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What Is a Fallacy?

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  • Written By: Daniel Liden
  • Edited By: Jenn Walker
  • Last Modified Date: 23 October 2014
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A fallacy is an error in logic or reasoning that leads to an argument supported by illogical or misleading premises. In some cases, particularly in advertising and in informal arguments, fallacies are intentionally used in order to sway the opinions of others. Close analysis of an argument that relies on a fallacy, however, always reveals that the conclusion of the argument cannot be drawn from the premises. Fallacies come in the form of sweeping generalizations, appeals to emotion or authority, assumptions of causality, and a variety of other statements based outside of logic. While some fallacies are made intentionally, it is easy to make accidental logical errors, so it is important to analyze one's own arguments at least as rigorously as one examines the arguments of others.

There are many different types of fallacies that are classified based on the types of logical errors that they involve. Some types involve generalizations — one commits a logical fallacy by drawing a specific conclusion from an untrue generalization or by inferring a general rule from one specific case. Another type of fallacy involves setting up a false choice by stating that there are only a small number of possible solutions to a given issue when there are, in fact, many more. Many other forms of fallacy also exist, almost all of which involve reaching a conclusion based on illogical premises or taking a conclusion for granted without reason to do so.

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A verbal fallacy is a type of fallacious statement that is based on misuse of words. Such fallacies are often based on ambiguous words and phrases. Using an ambiguous word in two different ways in the same argument, for instance, is known as "equivocation" and is a common verbal fallacy. Other verbal fallacies simply involve using a great many words and phrases to make an argument that sounds good but is difficult to unravel.

Some logical fallacies appear logically correct and are effective simply because they are difficult to distinguish from logical arguments without rigorous examination. Others appeal to one's emotions and biases or to some authority figure. One may choose not to argue a point that is based on the word of a famous professor, for example, simply because by protesting the point, one is also opposing a well-respected figure. This fallacy and others that rely on emotion and coercion do not necessarily appear logical, but they appeal to a person's emotions or sense of ethics regardless of logical considerations.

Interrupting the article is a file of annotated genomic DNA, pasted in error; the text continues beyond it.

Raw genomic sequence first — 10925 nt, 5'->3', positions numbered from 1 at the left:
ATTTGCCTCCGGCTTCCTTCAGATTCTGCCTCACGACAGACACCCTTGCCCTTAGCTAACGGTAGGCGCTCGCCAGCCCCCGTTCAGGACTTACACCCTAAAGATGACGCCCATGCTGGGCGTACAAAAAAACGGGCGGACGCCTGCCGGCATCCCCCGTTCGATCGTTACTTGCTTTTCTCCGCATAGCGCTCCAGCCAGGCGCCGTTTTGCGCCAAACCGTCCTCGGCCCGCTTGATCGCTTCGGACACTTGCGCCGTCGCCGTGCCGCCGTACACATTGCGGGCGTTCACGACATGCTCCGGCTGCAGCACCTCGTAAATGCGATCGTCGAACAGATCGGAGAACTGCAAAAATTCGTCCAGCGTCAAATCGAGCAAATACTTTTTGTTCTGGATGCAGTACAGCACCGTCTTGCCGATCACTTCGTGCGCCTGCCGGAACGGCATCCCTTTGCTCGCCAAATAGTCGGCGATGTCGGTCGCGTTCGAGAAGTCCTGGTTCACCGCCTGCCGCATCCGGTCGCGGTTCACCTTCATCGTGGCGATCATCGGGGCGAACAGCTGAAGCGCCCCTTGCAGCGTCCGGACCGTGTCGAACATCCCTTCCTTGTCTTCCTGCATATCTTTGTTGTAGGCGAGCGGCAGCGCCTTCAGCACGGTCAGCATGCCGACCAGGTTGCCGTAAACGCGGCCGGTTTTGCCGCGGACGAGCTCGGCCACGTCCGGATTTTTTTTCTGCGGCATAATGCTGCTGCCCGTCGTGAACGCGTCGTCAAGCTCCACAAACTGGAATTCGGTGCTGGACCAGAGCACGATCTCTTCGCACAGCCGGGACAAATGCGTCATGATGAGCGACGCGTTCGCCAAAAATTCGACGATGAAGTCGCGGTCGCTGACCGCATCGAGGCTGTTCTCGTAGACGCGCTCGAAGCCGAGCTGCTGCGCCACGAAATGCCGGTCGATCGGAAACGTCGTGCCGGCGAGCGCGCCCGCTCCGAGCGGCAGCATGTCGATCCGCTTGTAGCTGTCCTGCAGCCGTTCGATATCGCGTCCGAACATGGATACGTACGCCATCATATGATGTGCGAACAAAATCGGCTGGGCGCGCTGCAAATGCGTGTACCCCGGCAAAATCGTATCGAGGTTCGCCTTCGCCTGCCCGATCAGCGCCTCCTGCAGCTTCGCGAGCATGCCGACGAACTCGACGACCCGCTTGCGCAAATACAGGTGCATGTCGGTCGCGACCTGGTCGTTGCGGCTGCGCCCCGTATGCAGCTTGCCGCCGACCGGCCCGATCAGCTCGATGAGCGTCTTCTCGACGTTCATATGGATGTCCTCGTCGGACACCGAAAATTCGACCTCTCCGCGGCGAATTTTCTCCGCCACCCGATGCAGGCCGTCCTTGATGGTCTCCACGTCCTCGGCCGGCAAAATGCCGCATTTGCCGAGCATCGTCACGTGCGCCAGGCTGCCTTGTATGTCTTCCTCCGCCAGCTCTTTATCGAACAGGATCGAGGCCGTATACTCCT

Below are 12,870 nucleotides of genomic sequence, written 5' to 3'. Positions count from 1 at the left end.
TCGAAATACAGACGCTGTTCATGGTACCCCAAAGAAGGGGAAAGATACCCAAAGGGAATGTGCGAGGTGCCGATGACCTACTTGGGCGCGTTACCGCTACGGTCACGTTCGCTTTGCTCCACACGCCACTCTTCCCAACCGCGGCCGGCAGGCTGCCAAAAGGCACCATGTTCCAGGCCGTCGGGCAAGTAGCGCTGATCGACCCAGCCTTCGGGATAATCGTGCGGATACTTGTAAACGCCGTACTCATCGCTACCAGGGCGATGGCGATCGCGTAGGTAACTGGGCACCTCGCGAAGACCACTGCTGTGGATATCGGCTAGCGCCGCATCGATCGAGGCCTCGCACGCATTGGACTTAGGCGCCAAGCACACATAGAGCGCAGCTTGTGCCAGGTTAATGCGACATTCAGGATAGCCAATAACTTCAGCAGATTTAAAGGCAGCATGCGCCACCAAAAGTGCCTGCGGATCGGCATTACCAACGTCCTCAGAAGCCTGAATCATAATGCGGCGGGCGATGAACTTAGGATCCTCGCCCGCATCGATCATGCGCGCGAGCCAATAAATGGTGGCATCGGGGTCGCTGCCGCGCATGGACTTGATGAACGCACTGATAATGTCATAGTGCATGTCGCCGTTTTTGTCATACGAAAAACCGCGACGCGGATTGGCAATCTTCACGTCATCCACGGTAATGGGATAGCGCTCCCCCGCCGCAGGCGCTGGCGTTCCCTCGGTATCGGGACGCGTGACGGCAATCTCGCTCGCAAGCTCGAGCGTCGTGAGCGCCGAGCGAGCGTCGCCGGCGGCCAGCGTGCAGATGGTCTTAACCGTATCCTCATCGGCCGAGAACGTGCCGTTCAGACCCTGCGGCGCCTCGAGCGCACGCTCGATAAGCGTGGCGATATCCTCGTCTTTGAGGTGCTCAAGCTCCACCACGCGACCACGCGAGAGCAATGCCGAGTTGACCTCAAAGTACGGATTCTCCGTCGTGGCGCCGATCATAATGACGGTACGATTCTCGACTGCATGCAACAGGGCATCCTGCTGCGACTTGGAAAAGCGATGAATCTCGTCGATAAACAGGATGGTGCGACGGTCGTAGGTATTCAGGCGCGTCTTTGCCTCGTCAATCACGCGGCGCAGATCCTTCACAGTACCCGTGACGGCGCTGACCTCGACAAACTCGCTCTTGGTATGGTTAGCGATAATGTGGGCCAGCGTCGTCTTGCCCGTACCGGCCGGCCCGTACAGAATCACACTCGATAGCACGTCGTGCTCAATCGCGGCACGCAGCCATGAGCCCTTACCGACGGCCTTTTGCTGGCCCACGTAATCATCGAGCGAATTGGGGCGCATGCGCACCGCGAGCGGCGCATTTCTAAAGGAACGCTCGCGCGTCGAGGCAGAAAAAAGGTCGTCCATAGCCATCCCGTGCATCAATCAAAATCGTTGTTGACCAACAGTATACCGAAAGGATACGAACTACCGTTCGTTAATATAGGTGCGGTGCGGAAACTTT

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MrsWinslow
Post 2

@Kat919 - Oh, those make me so mad! So many articles just don't make it clear that one thing doesn't necessarily cause another just because you find them together.

Another post hoc fallacy example is a recent study showing that kids who spent a lot of time on Facebook and other social media are more likely to drink and engaged in other risky behaviors. The reporting made it sound like Facebook *causes* drinking.

How about this: kids with a lot of friends, or who are very concerned with their public image, are more likely to drink, and also more likely to go on Facebook?

Obviously, the study doesn't show that Facebook use *doesn't* cause drinking. But it's important to remember the correlation is not causation.

Kat919
Post 1

The press loves to the post hoc fallacy. In full, it's "post hoc, ergo propter hoc," which in Latin means "After this, therefore because of this."

The idea with the post hoc fallacy is that we tend to look at something that comes after something else and think that the first thing *caused* it. There are a lot of stories about correlations, and the press reports it as if correlation and causation are the same.

For instance, you see studies that kids who spend time in day care are more aggressive, have more behavior problems, etc. Well, it doesn't prove that day care *caused* those behavior problems. Could be that Mom went back to work because the kid was a handful! Prime example of the post hoc fallacy.

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